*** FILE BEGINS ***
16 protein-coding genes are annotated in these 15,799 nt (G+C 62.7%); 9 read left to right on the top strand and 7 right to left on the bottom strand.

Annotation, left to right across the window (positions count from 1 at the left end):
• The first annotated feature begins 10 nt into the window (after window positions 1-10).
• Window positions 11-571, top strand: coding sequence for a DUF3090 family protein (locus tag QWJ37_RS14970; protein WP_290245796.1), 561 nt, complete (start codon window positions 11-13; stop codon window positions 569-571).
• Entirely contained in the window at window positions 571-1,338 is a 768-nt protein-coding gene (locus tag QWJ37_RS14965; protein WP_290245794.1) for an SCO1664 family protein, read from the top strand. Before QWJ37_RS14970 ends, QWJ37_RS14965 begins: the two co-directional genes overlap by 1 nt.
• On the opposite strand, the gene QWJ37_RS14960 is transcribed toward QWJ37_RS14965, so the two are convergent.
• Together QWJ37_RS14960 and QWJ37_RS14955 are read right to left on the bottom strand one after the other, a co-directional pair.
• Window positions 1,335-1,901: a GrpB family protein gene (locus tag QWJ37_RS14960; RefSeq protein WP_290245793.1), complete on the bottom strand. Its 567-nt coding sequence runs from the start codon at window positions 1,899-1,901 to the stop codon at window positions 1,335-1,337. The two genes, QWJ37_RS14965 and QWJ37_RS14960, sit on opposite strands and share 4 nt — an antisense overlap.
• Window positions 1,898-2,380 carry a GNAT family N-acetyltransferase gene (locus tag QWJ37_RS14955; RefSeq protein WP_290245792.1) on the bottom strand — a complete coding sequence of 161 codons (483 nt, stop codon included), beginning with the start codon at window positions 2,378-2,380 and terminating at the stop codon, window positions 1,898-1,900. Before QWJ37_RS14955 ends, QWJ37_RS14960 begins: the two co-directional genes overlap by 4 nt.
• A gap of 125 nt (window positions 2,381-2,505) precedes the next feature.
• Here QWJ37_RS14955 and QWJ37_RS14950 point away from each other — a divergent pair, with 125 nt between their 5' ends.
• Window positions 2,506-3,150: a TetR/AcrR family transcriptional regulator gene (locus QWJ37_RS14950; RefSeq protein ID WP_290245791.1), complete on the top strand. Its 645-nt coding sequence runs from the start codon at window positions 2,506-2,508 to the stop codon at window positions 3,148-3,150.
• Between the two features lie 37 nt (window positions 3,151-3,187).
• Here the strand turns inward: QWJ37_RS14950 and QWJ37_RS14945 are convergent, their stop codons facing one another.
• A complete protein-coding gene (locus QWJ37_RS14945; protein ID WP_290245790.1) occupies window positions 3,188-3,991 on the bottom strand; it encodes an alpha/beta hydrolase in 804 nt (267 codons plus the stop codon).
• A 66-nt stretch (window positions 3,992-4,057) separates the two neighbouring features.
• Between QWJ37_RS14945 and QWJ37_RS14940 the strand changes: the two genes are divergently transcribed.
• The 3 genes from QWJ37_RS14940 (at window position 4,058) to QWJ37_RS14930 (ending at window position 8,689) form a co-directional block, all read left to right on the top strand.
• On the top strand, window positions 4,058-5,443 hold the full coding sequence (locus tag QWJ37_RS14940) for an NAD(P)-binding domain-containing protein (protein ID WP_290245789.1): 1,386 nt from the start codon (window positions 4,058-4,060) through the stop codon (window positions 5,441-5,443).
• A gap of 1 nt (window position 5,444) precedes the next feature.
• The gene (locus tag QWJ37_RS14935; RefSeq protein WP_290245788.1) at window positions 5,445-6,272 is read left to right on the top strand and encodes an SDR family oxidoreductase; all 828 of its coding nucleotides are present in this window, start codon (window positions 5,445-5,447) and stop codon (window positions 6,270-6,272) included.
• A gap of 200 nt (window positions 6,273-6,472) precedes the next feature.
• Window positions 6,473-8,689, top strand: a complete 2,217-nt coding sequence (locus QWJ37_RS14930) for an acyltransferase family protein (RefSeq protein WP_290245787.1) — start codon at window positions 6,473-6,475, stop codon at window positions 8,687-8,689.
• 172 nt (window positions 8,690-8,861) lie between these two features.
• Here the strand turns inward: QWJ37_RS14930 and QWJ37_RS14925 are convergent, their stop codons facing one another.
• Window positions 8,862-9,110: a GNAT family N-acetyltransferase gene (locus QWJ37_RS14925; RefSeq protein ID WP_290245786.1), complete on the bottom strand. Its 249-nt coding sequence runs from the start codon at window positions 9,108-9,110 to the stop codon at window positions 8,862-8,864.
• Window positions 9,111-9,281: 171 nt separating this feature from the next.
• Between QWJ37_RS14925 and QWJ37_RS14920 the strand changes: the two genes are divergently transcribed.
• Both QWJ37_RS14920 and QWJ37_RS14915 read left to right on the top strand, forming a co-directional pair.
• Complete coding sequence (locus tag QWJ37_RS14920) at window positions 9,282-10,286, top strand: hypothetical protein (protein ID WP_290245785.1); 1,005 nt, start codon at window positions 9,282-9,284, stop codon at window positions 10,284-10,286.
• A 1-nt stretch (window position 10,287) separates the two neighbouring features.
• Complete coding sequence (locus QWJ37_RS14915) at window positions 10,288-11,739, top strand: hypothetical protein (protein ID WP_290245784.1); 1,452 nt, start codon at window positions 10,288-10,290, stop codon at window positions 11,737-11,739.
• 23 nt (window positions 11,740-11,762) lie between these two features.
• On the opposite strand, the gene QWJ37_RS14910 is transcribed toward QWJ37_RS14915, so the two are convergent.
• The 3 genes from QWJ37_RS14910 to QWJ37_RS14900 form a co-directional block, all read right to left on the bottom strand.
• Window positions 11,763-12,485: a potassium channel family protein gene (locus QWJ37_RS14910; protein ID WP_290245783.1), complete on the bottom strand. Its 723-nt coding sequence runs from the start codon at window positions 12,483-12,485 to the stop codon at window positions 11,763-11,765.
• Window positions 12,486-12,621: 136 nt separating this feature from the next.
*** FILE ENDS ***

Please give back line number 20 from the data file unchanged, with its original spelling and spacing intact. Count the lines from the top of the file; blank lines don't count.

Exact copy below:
• A gap of 1 nt (window position 5,444) precedes the next feature.